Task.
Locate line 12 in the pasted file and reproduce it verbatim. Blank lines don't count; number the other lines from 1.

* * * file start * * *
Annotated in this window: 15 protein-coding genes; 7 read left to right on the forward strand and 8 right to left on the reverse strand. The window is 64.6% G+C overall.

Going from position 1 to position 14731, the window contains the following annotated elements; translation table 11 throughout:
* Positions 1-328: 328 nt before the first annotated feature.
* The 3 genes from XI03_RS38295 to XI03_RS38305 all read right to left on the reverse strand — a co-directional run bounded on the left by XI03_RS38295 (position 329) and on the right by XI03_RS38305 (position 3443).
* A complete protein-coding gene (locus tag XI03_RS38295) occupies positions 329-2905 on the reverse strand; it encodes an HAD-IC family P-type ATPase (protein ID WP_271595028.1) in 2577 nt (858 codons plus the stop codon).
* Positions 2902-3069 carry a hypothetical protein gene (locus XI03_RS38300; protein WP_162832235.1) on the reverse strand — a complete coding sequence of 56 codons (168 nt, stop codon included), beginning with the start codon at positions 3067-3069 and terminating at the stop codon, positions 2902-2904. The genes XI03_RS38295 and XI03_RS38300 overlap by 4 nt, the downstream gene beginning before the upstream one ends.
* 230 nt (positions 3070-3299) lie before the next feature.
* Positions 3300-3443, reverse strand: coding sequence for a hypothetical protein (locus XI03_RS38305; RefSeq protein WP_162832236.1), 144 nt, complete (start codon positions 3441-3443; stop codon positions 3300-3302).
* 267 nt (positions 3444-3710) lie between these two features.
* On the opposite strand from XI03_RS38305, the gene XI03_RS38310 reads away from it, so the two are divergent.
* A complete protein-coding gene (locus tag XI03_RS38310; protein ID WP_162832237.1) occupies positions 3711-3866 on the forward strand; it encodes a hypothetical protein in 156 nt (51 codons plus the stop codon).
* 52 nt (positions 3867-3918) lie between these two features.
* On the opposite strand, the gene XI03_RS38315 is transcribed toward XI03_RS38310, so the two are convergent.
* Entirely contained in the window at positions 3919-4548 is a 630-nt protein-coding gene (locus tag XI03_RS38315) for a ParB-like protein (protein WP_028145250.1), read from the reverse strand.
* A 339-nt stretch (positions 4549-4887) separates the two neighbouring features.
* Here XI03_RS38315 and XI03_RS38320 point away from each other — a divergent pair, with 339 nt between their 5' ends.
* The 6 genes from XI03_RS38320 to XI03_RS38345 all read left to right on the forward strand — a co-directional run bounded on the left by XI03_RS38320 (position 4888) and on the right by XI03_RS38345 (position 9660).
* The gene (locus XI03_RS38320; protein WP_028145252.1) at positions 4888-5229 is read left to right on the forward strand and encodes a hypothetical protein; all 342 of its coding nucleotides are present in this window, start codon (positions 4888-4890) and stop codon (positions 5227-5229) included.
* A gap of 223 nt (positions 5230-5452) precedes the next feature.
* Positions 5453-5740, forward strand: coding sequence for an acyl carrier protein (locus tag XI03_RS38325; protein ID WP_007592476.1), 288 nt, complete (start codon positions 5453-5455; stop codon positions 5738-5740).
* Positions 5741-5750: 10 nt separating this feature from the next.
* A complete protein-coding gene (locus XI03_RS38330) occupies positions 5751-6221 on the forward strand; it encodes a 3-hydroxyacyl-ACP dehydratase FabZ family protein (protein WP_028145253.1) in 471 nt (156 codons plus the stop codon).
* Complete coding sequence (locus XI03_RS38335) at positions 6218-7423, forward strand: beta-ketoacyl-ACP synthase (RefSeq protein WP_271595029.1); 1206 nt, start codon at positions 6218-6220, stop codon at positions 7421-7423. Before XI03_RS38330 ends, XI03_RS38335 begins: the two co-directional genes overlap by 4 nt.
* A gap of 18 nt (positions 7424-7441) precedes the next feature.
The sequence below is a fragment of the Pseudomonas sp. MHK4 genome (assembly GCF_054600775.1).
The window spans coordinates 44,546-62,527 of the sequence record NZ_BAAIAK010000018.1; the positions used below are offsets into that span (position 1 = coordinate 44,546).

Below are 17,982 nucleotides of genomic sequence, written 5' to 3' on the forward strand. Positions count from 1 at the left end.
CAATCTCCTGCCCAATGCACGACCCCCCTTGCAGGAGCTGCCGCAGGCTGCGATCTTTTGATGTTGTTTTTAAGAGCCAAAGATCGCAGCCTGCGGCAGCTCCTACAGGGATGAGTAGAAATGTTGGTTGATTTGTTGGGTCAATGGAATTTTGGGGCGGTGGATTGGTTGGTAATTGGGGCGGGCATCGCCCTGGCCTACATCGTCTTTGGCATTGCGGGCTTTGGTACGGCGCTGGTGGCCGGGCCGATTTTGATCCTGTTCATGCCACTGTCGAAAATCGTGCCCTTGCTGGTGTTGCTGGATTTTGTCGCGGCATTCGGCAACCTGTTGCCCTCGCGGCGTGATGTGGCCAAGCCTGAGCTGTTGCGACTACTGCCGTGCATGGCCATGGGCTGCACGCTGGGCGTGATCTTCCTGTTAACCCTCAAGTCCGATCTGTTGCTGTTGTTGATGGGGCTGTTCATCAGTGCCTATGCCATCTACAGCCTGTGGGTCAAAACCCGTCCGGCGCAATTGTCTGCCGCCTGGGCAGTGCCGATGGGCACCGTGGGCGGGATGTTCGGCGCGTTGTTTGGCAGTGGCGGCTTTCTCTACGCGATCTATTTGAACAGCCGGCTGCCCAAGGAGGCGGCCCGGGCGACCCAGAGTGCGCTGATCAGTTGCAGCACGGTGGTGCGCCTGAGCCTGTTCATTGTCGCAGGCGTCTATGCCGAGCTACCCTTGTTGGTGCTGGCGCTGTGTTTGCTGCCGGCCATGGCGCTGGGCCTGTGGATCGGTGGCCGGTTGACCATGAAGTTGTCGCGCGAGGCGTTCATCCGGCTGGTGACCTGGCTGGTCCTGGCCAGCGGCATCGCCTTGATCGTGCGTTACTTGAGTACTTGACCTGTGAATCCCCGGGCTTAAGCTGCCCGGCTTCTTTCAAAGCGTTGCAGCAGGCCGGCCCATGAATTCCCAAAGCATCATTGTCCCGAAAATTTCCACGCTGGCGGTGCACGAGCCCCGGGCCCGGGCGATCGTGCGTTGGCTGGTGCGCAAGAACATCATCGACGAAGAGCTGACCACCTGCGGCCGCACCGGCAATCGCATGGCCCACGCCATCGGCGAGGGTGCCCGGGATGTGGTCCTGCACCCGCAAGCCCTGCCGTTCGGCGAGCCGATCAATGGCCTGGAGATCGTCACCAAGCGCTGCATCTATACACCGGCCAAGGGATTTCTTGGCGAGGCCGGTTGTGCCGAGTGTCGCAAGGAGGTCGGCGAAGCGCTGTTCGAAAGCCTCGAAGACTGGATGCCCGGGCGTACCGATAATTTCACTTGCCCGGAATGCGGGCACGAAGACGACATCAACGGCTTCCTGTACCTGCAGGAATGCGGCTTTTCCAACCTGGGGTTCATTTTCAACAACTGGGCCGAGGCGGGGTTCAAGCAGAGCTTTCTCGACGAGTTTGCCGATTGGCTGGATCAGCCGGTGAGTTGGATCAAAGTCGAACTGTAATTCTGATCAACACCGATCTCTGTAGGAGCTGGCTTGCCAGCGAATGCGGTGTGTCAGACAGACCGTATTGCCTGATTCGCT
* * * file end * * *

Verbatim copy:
* 52 nt (positions 3867-3918) lie between these two features.